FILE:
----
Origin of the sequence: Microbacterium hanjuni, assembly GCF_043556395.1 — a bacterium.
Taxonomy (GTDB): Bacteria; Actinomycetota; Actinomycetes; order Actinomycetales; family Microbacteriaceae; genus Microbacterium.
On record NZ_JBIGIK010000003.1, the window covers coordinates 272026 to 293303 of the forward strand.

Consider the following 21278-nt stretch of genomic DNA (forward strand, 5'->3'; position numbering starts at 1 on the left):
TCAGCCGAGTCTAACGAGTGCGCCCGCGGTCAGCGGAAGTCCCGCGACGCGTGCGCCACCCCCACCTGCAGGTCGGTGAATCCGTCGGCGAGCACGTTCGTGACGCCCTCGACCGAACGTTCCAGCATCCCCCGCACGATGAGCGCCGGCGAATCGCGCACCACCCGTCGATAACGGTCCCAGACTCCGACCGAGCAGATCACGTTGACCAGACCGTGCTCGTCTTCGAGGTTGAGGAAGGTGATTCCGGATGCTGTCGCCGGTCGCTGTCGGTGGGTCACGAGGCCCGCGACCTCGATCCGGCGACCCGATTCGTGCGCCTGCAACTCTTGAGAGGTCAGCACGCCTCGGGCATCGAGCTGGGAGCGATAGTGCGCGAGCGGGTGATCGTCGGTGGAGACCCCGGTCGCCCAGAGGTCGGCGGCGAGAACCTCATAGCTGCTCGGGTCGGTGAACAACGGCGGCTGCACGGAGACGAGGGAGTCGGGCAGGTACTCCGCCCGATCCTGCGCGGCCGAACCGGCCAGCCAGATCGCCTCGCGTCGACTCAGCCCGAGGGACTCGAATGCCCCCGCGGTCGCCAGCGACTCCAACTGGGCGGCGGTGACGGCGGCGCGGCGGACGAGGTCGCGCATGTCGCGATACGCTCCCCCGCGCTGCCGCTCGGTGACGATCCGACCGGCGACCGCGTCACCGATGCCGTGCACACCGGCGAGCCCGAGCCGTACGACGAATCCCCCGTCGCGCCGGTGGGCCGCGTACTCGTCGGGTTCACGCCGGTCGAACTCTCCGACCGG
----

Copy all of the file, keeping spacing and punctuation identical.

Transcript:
Origin of the sequence: Microbacterium hanjuni, assembly GCF_043556395.1 — a bacterium.
Taxonomy (GTDB): Bacteria; Actinomycetota; Actinomycetes; order Actinomycetales; family Microbacteriaceae; genus Microbacterium.
On record NZ_JBIGIK010000003.1, the window covers coordinates 272026 to 293303 of the forward strand.

Consider the following 21278-nt stretch of genomic DNA (forward strand, 5'->3'; position numbering starts at 1 on the left):
TCAGCCGAGTCTAACGAGTGCGCCCGCGGTCAGCGGAAGTCCCGCGACGCGTGCGCCACCCCCACCTGCAGGTCGGTGAATCCGTCGGCGAGCACGTTCGTGACGCCCTCGACCGAACGTTCCAGCATCCCCCGCACGATGAGCGCCGGCGAATCGCGCACCACCCGTCGATAACGGTCCCAGACTCCGACCGAGCAGATCACGTTGACCAGACCGTGCTCGTCTTCGAGGTTGAGGAAGGTGATTCCGGATGCTGTCGCCGGTCGCTGTCGGTGGGTCACGAGGCCCGCGACCTCGATCCGGCGACCCGATTCGTGCGCCTGCAACTCTTGAGAGGTCAGCACGCCTCGGGCATCGAGCTGGGAGCGATAGTGCGCGAGCGGGTGATCGTCGGTGGAGACCCCGGTCGCCCAGAGGTCGGCGGCGAGAACCTCATAGCTGCTCGGGTCGGTGAACAACGGCGGCTGCACGGAGACGAGGGAGTCGGGCAGGTACTCCGCCCGATCCTGCGCGGCCGAACCGGCCAGCCAGATCGCCTCGCGTCGACTCAGCCCGAGGGACTCGAATGCCCCCGCGGTCGCCAGCGACTCCAACTGGGCGGCGGTGACGGCGGCGCGGCGGACGAGGTCGCGCATGTCGCGATACGCTCCCCCGCGCTGCCGCTCGGTGACGATCCGACCGGCGACCGCGTCACCGATGCCGTGCACACCGGCGAGCCCGAGCCGTACGACGAATCCCCCGTCGCGCCGGTGGGCCGCGTACTCGTCGGGTTCACGCCGGTCGAACTCTCCGACCGG